Historical Archaeology, 2007, 41(4):216217. Permission to reprint required.

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when determining site significance. Bartoy, John Holson, and Hannah Ballard use a project in Yosemite National Park to make a similar argument, this time proposing less invasive techniques for determining site significance. Edward Harris contributes a chapter on the value of using the Harris matrix for preserving stratigraphic information that would otherwise be lost. Unfortunately, Harriss call for the mandatory use of his matrix in professional archaeological codes of ethics comes off sounding more selfpromotional than useful or necessary. Overall, the unifying theme of these chapters (with the exception of Harriss) is that methodology, defined as the critical discussion and evaluation of methods, is a crucial part of the archaeological research process and that each site excavated should benefit from individualized methodological consideration. In other words, applying cookie-cutter methods to archaeological sites in the name of comparability or, even worse, expediency sells researchers analyses short and therefore undermines their responsibility to both the archaeological record and the responsible use of archaeological knowledge in the present. The usefulness of the book as a whole is somewhat handicapped by the chapters restricted geographical representation: 4 of the 10 chapters consider projects from colonial Virginia, and another 3 focus on sites in the American West.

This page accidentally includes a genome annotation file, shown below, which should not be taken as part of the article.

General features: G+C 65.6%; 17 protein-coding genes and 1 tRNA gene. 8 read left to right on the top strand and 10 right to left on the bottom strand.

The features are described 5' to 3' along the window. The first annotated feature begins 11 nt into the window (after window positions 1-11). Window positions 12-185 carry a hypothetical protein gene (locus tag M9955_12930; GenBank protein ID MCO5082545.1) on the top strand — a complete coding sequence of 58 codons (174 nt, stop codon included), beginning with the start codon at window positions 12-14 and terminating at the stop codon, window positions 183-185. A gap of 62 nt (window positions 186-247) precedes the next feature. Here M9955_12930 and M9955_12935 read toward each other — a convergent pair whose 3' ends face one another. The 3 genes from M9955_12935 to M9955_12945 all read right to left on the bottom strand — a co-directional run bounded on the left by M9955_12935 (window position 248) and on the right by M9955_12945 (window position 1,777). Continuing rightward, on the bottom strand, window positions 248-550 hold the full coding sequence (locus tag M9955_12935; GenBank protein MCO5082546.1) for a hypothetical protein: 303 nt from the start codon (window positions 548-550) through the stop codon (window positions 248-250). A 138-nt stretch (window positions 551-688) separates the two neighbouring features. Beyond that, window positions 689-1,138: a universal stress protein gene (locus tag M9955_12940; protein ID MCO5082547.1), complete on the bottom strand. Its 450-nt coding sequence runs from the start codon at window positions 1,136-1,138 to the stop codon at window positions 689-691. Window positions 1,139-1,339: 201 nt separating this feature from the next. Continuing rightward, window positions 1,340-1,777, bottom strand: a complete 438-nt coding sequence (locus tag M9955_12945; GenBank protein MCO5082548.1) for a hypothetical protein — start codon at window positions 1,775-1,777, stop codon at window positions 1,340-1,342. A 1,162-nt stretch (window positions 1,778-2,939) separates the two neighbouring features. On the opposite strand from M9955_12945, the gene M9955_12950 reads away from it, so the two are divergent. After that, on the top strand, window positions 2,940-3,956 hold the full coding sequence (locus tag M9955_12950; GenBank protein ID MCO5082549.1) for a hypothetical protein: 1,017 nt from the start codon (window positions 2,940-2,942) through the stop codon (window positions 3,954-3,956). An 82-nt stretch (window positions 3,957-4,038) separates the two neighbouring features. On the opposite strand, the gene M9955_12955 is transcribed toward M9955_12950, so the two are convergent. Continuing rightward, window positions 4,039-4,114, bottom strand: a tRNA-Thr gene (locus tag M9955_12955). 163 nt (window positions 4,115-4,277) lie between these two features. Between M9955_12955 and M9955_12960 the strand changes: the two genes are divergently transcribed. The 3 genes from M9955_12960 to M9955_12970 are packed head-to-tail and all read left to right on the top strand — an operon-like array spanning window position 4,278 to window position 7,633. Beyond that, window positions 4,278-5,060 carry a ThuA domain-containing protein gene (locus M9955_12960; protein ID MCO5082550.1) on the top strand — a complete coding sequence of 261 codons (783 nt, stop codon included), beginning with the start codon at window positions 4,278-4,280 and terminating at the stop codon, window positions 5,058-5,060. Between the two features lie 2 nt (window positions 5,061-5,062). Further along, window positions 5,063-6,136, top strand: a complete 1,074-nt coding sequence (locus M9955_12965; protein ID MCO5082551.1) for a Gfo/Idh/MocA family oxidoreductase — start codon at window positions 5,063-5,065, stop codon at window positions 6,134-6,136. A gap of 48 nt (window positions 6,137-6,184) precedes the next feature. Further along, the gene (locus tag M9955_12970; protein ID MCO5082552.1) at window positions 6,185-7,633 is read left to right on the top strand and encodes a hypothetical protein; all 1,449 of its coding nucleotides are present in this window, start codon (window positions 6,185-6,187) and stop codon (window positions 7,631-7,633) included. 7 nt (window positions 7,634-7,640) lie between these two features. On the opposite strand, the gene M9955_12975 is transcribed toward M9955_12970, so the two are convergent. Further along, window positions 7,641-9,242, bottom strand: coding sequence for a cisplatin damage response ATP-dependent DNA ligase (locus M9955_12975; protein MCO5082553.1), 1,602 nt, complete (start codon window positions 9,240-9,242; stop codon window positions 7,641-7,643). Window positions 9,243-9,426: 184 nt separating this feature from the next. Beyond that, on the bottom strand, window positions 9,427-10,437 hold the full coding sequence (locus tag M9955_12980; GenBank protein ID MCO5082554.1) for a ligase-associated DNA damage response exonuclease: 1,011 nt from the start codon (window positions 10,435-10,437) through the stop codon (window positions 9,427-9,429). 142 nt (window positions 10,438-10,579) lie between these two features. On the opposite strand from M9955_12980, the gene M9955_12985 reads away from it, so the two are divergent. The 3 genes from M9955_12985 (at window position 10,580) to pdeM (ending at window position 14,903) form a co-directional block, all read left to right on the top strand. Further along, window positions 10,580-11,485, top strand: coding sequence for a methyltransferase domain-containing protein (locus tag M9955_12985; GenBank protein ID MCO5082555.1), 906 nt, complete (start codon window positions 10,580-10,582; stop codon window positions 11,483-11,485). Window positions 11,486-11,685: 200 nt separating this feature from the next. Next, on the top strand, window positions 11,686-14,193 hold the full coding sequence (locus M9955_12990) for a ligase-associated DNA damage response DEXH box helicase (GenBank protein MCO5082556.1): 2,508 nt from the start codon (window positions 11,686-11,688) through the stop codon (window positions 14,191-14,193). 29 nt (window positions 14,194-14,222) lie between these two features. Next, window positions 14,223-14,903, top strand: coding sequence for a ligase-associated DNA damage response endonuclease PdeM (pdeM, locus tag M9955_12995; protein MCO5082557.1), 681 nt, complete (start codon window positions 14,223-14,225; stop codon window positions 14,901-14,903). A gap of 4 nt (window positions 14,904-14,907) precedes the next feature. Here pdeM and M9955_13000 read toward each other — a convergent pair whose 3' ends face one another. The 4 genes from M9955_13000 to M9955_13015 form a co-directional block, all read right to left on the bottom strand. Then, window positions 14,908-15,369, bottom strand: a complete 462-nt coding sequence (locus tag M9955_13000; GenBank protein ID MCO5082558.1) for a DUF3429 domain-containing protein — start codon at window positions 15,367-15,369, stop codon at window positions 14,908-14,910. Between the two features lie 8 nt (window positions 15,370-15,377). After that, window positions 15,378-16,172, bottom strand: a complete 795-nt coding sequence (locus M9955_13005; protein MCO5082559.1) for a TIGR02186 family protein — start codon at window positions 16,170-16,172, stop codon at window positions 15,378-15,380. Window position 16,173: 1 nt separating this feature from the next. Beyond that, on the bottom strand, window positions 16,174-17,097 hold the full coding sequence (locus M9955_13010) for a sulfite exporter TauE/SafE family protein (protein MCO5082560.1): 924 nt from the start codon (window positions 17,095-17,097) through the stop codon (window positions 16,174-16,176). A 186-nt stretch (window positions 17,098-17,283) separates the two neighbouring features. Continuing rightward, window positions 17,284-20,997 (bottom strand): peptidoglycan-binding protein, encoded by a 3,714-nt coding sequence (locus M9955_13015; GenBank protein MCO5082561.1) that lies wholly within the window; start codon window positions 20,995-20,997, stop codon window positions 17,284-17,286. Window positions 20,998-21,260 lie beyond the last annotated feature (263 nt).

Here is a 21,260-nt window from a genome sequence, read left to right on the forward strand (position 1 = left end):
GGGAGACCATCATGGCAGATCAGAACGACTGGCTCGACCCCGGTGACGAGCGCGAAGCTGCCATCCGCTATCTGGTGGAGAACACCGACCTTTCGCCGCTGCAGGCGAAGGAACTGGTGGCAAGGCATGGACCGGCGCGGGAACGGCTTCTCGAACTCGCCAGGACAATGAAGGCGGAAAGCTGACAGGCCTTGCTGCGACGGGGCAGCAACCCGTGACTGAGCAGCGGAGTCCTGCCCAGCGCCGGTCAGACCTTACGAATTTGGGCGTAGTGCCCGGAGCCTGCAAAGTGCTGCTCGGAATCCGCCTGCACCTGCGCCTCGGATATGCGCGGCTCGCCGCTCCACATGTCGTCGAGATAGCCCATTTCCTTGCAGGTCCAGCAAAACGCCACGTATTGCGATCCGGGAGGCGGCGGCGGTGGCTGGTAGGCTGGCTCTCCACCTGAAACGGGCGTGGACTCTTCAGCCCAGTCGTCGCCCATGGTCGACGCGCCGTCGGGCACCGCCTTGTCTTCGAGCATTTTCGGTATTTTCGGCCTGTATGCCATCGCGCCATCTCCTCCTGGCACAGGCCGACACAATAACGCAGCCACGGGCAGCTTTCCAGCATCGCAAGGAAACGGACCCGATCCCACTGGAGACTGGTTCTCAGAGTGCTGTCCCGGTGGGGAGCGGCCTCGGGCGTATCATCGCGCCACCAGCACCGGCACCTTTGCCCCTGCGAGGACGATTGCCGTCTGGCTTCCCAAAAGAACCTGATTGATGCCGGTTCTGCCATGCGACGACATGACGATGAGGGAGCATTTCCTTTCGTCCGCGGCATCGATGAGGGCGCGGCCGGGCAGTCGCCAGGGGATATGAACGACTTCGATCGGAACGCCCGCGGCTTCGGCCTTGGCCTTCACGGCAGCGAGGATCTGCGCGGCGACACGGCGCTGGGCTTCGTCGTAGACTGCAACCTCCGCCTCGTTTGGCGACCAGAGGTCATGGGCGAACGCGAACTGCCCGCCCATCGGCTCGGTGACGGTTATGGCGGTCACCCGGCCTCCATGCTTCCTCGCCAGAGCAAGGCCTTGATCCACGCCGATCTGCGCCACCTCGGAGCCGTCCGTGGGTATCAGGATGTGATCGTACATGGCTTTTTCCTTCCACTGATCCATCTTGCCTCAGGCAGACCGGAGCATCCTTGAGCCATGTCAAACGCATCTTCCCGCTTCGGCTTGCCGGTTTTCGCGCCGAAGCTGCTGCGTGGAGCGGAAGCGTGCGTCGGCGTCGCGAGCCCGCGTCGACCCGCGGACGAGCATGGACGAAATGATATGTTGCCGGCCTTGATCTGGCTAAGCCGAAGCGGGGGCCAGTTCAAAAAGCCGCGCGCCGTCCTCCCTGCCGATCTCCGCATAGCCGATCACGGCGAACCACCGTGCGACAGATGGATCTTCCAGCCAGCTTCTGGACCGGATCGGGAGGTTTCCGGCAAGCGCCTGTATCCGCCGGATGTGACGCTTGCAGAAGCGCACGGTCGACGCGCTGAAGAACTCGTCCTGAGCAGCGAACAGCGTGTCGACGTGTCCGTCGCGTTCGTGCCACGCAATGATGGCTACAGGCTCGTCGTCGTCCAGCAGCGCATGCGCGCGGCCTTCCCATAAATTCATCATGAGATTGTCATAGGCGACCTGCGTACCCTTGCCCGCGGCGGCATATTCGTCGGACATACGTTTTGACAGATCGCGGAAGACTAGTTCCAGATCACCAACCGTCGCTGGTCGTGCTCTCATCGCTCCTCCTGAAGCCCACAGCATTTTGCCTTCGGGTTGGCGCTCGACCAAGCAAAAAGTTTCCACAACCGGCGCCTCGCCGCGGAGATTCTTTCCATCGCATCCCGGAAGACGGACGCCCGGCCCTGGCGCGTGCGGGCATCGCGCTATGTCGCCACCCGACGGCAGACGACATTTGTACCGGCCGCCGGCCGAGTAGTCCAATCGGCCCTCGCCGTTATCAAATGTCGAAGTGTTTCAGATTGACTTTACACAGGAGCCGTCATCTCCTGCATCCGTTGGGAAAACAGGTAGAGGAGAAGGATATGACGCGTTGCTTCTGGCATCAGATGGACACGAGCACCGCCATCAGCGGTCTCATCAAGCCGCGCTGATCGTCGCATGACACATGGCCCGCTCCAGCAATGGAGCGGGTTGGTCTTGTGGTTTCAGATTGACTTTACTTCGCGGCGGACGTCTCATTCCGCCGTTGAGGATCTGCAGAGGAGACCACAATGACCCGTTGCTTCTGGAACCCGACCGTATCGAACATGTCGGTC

(To be fair, the editors recognize this limitation in their introduction.) Additionally, the price of the volume is prohibitively expensive for use in upper-level undergraduate and even graduatelevel courses. Instructors might find individual chapters to be of value for discussions of specific topics; however, such an approach would diminish the overall contribution of this volume to archaeological methodology. In sum, Between Dirt and Discussion provides a welcome intervention in postprocessual archaeological thought as well as a warning against the homogenizing tendencies of an archaeology that is subordinated to some corporations, or even the governments, bottom line. Individual chapters will certainly provide food for thought. This volume, however, is only a beginning. Whether historical archaeologists answer the call and begin a serious reevaluation of all their time-honored but also timeworn methods will, in part, determine whether the field submits to the trend of corporatization that is transforming Western society or whether it retains its scholarly integrity. ROBERT C. CHIDESTER DOCTORAL PROGRAM IN ANTHROPOLOGY AND HISTORY 1029 TISCH HALL UNIVERSITY OF MICHIGAN ANN ARBOR, MI 48109-1003